As floodwaters recede from recent heavy rainfall, farmers in coastal valleys are distressed at the missed opportunity to store more water to help them maintain production in droughts after the NSW Government changed the coastal harvestable rights rules.
NSW Irrigators’ Council CEO Claire Miller said the Government’s sudden reversal on coastal harvestable rights earlier this year was a blow to farmer resilience against drought and communities in dire need of additional water sources to combat fires.
“The decision to again restrict coastal farmers to capturing just 10 per cent of runoff from their properties, as opposed to 30 per cent in the previous agreement, was made without consulting affected landholders and key stakeholders,” Ms Miller said.
“This rule change removes the ability of farmers to adequately plan or prepare for the impending drought and has caused much distress in regional communities. It is also a missed opportunity to reduce the need for farmers to pump from rivers when flows drop during summer.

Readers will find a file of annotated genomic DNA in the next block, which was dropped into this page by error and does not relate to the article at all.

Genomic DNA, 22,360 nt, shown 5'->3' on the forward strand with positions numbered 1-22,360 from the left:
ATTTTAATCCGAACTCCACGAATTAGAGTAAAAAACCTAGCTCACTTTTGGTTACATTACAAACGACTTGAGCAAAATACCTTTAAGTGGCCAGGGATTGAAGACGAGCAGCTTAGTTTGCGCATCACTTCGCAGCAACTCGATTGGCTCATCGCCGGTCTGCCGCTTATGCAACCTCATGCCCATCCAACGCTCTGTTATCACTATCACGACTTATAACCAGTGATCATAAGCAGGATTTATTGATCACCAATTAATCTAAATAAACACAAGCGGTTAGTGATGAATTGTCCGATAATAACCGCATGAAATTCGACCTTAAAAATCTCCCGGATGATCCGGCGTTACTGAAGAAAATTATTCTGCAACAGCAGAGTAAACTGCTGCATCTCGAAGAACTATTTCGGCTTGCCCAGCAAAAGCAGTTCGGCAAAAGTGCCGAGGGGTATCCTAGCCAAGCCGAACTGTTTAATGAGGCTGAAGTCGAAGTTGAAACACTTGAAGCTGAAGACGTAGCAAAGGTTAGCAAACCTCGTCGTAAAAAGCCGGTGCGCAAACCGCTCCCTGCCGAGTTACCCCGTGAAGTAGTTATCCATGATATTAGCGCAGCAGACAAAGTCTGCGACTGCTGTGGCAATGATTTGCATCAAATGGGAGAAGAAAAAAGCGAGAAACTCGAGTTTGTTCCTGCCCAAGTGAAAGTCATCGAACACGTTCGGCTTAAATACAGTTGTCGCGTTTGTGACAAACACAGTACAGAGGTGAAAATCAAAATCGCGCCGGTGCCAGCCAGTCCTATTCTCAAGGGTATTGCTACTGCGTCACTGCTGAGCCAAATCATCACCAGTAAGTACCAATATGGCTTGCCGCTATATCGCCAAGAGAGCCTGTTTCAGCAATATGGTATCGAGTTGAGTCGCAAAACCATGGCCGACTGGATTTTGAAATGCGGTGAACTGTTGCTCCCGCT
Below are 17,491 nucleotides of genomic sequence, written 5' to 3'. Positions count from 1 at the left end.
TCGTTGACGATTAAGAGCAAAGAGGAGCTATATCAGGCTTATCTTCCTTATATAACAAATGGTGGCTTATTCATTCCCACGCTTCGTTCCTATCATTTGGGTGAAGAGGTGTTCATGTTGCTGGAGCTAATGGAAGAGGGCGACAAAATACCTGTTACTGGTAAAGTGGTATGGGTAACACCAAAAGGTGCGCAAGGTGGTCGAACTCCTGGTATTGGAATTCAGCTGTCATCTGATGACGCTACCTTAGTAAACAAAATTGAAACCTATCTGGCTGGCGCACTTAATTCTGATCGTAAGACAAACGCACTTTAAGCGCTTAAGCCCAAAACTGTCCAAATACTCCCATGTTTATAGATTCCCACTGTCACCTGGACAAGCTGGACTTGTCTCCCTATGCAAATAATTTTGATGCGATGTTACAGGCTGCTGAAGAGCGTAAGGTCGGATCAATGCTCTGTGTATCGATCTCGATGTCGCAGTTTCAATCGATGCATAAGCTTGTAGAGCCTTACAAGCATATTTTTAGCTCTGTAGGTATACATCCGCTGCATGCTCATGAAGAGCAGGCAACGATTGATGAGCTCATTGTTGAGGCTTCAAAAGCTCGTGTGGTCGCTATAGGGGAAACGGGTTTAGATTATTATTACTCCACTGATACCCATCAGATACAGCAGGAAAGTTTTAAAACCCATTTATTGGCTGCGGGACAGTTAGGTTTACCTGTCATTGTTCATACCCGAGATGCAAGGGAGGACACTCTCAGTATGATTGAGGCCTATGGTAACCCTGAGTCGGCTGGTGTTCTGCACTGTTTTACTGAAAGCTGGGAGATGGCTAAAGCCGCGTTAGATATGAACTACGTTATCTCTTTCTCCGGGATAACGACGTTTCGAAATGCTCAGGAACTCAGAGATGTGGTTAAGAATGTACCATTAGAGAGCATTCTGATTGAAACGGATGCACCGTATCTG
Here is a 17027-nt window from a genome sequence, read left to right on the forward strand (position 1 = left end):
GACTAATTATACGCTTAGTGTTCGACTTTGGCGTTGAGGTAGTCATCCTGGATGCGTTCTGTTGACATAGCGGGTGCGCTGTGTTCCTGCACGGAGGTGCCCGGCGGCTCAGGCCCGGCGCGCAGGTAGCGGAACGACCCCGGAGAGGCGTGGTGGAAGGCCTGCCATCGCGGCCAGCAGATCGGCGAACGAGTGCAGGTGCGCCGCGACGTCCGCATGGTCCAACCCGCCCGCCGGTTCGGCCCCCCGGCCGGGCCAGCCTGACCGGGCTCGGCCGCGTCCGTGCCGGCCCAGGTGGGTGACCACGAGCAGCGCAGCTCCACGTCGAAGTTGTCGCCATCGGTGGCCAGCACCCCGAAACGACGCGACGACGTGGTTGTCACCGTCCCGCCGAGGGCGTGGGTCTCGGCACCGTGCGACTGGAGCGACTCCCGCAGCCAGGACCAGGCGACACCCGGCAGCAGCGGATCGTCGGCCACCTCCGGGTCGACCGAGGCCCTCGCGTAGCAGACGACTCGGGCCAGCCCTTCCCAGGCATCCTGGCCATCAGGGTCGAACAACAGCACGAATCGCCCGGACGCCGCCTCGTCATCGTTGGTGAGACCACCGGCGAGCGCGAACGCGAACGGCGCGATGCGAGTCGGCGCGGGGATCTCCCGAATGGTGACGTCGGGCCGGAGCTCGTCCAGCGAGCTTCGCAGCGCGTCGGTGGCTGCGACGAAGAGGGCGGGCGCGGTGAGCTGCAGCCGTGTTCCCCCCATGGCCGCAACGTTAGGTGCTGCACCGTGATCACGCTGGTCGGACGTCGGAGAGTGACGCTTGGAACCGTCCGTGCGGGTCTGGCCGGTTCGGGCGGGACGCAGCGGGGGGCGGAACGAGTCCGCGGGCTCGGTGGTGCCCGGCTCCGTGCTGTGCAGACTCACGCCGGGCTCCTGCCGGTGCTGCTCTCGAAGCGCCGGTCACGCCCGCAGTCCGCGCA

“The Government’s own studies indicated that 30 per cent harvestable rights in coastal catchments had minimal, if any, discernible impact on river flows.
“Further, any applications for an increased harvestable right were subject to rigorous local impact assessment, and could be refused if unacceptable localised impacts were found.
“The drought is coming whether we like it or not, so now is not the time to make life harder for farmers growing the food for our tables.
“NSWIC is now in consultation with the Government and is hopeful that a solution can be found that again allows farmers to apply to increase their harvestable right.
“The Government’s language in support of farming communities is promising, and this is an opportunity to show that it can make sensible decisions that allow farming and the environment to work side by side.
“NSWIC understands that the NSW Government is now doing further studies to determine sustainable levels of extraction along the coast.
“Communication and consultation will be key during this period and we are optimistic the Government will take stakeholders seriously and listen to both sides of the debate.”